Autobiographies of academics tend to be unexciting, but this one is as brilliant and thought-provoking as Hobsbawm's scholarly works. His portraits of friends, his evocation of cities and countries, his commentary on social and cultural life, his reflections on his own career, his learned enthusiasm for jazz -- all of this makes for fascinating reading. Hobsbawm has sharp insights on the youth rebellion of 1968, Thatcherism, Gorbachev, the United States, and himself. (He writes, "I have been ... someone who does not wholly belong to where he finds himself," and therefore he has avoided "emotional identification with some obvious or chosen group" -- hence his dislike of "in-group history.") Especially vivid is his account of post-World War I, pre-Hitler Germany, where he lived as a boy. Few books so strikingly convey the atmosphere of turbulence and impending disaster that shaped the lives of inhabitants of, and refugees from, central Europe.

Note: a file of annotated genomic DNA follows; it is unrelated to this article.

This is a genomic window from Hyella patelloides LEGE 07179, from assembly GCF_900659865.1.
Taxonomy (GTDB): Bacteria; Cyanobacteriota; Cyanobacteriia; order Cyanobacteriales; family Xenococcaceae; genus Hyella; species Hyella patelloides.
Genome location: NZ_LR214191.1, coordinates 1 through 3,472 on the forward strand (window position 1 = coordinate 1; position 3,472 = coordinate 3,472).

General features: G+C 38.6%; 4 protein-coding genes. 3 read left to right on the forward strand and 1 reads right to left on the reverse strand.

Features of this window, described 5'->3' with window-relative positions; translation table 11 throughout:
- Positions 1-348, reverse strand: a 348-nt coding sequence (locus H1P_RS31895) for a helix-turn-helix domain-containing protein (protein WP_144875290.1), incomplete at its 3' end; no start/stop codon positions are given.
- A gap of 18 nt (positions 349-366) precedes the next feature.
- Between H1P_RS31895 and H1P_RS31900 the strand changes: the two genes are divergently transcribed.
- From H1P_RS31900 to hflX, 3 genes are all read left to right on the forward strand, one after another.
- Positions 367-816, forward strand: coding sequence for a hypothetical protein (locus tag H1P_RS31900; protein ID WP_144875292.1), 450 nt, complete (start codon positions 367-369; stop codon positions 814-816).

Most commentators, of course, focus on Hobsbawm's lifelong, unrepentant communism, despite his disappointment with communist regimes and the Communist Party. How could so intelligent a man uphold such an illusion? His answer is that he came to the ideology "as a Central European in the collapsing Weimar Republic ... when being a communist meant not simply fighting fascism but the world revolution." He "belonged to the generation tied by an almost unbreakable umbilical cord to hope" for such a revolution. Today, at 85, he persists: "Social injustice still needs to be denounced and fought. The world will not get better of its own." Hobsbawm has arresting things to say and forces us to pay attention.
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